Our inner guidance comes through our feelings and body wisdom first, not through intellectual understanding.  Because thoughts come from our head, and said thoughts tend to be loud (very loud), we are inclined to live there, in our heads. What happens when we live in our heads?

We disconnect from our bodies. That’s what happens! We disconnect from our bodies. We lose touch with our bodies and the fact is — yes it is a fact — that our bodies know us better than our minds do. I learned I need to listen to my body and always respect it.  And the journey continues.

News

Last week, County Executive Ed Mangano declared amnesty for all speed camera tickets issued this summer.

Drivers across Nassau County were up in arms due to the recent implementation of the school zone cameras, which had issued numerous violations since they were installed just weeks ago. The source of residents anger with the county’s speed cameras stems from lack of  warning and the cameras issuing speed violations even when school wasn’t in session.

The 7th annual Parish of the Holy Family Festival went off without a hitch and lit up the night sky on Fordham Avenue in Hicksville last week. Thousands of community members came and joined in the festivities.  

This year’s theme was the 1964-1965 World’s Fair that took place in Queens. Volunteer coordinator and 28-year member of the congregation Mary White said “We are having this festival to raise money and to offset the expenditures of the school and the church. Last year we had a record breaking 10,000 people attend and while all the numbers are not in yet, we are doing very well this time around too. The turnout has been great because the weather has been so cooperative.”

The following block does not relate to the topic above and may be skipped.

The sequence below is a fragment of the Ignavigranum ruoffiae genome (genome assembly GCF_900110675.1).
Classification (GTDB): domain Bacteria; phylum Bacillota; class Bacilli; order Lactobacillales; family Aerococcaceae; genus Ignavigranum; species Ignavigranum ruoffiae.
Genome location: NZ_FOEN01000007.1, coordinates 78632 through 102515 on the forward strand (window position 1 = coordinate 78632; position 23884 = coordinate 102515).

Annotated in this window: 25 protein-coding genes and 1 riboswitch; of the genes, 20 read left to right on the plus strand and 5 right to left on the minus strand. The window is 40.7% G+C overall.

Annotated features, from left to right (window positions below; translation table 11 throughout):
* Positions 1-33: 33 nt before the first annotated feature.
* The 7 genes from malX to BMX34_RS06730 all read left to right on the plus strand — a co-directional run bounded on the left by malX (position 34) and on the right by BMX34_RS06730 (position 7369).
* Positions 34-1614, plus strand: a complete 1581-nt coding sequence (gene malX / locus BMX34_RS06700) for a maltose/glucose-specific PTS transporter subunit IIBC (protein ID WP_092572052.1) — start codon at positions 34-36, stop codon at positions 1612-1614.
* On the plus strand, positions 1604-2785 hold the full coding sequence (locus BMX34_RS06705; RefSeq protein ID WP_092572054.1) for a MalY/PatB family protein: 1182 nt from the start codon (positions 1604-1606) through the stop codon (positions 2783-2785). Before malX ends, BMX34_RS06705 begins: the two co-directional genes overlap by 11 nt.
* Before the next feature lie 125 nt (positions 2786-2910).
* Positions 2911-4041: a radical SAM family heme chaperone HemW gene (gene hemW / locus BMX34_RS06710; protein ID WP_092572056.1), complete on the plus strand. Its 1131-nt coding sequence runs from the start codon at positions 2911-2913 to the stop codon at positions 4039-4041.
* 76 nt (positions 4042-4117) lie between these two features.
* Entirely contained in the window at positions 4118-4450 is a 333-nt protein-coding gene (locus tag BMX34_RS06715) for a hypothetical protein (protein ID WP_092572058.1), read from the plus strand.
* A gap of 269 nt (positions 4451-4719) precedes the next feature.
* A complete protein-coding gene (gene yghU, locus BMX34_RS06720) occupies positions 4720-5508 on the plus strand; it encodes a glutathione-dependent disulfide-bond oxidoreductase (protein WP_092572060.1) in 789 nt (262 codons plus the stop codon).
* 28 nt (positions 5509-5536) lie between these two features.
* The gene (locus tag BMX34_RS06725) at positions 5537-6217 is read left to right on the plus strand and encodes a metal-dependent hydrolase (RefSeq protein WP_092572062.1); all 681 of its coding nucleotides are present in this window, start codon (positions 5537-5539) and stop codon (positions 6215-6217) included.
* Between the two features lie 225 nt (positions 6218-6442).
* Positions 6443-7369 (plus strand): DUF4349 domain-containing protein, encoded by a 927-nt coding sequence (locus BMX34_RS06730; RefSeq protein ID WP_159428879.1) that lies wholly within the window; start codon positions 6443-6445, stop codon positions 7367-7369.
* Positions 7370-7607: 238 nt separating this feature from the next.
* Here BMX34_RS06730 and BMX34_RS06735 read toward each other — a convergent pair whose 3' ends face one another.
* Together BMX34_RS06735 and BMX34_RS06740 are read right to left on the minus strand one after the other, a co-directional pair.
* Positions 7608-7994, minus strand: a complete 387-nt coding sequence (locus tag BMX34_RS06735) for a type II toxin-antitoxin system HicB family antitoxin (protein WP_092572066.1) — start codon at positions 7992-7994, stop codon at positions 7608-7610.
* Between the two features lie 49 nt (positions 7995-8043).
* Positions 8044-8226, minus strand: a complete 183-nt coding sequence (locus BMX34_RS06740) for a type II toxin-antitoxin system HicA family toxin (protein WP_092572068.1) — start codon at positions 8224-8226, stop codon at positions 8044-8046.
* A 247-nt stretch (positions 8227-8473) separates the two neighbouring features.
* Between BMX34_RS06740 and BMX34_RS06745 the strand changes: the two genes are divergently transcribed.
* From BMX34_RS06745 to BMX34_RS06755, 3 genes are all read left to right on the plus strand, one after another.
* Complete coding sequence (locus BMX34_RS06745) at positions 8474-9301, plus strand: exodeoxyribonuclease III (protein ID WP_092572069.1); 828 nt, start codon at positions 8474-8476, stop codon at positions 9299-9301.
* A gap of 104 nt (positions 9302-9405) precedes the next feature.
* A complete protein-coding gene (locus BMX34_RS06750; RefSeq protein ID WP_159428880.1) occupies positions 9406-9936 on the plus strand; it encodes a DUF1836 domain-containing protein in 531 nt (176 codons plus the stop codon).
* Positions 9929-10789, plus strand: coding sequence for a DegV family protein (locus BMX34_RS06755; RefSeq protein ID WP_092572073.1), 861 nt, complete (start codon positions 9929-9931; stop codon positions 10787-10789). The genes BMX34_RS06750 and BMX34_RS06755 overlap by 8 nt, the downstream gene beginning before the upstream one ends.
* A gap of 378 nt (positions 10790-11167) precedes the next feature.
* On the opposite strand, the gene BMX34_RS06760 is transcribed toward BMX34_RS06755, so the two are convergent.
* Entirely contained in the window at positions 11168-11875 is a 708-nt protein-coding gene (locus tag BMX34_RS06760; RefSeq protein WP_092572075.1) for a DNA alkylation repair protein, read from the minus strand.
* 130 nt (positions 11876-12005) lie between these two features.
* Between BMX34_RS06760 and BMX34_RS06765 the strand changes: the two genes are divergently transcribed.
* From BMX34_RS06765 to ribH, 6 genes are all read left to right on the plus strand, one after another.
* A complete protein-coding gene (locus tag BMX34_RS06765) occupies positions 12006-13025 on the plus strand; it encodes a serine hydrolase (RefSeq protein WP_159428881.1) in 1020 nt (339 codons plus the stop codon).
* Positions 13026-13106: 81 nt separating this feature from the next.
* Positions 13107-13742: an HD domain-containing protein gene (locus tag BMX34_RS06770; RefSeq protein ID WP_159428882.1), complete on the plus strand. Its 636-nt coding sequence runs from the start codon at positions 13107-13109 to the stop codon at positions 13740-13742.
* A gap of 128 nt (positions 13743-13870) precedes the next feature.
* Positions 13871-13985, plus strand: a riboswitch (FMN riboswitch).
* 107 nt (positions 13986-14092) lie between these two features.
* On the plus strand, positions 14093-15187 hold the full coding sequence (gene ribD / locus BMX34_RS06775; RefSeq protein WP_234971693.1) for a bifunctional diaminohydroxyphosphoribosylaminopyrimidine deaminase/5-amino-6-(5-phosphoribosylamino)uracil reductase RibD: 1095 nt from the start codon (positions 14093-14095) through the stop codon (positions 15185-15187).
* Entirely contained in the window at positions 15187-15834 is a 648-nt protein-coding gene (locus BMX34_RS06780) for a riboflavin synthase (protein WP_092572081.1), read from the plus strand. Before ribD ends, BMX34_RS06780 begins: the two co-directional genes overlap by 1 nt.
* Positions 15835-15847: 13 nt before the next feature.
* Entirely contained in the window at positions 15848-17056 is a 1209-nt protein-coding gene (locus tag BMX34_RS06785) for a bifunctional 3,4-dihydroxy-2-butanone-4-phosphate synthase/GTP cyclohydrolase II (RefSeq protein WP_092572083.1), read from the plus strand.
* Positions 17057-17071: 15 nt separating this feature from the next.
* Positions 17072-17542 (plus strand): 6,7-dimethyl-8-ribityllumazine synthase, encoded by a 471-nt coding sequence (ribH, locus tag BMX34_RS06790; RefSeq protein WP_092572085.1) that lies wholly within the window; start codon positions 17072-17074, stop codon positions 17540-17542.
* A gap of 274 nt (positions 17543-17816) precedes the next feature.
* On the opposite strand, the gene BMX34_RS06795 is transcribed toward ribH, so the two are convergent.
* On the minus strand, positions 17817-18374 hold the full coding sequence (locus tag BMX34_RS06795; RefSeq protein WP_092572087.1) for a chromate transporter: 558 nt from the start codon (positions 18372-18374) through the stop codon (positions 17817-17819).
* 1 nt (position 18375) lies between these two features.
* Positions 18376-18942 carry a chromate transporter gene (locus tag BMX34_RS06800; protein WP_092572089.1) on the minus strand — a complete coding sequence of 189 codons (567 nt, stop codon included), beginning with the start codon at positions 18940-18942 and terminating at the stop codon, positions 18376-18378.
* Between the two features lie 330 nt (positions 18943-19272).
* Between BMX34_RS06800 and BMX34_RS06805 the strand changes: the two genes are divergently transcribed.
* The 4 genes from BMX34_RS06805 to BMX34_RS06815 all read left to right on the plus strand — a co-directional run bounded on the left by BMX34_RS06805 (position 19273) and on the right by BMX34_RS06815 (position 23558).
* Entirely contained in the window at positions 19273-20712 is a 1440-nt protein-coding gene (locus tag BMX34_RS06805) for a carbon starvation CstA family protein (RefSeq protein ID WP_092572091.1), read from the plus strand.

Sports

Cantiague Park Senior Men’s Golf League had its fourth tournament on Thursday Aug. 7. We had 33 golfers and a record 8 who scored under 40. Low overall score was won by newcomer Ed Hyne with an impressive 33, his second low net in a row. Charlie Acerra scored a solid 35, and won low overall net with a 26; his best score in 4 years.

Competition on the nine-hole course is divided into two divisions. Flight A is for players with a handicap of 13 or lower. Flight B is for players with a handicap of 14 or more. The league is a 100 % handicap league. Any man 55 years or older is eligible for membership. We have many openings for this year, and you can sign up anytime throughout the the season. The league meets every Thursday at 7:30 a.m., but the formal tournament dates are only the first and third Thursday of the month through late October. We will have a final luncheon with prizes on our last meeting.

The fields of Kevin Kolm Memorial Park were filled with nearly 200 soccer players on Saturday for the annual ‘Soccer For A Cause’ event. The event was put together by the Mastermind Unit in sponsor of the Michael Magro Foundation, a nonprofit organization dedicated to assisting pediatric patients with cancer and their families.

“The Mastermind Unit is a non-profit organization that was founded by a group of guys who grew up playing soccer together in Hicksville,” said co-founder Bryan Alcantara. “This is our seventh annual  ‘Soccer For A Cause’ event at Memorial Park.”


Calendar

Close Encounters with Benevolent ETs and Ascended Masters

August 29

Adventures in Genealogy

September 4

Greek Festival

September 5-7



Columns

1959: The Year The Music Stopped Playing
Written by Michael A. Miller, mmillercolumn@gmail.com

The Eccentric Heiress Of ‘Empty Mansions’
Written by Mike Barry, MFBarry@optonline.net

Yellow Margarine And A Pitch For The Ages
Written by Michael A. Miller, mmillercolumn@gmail.com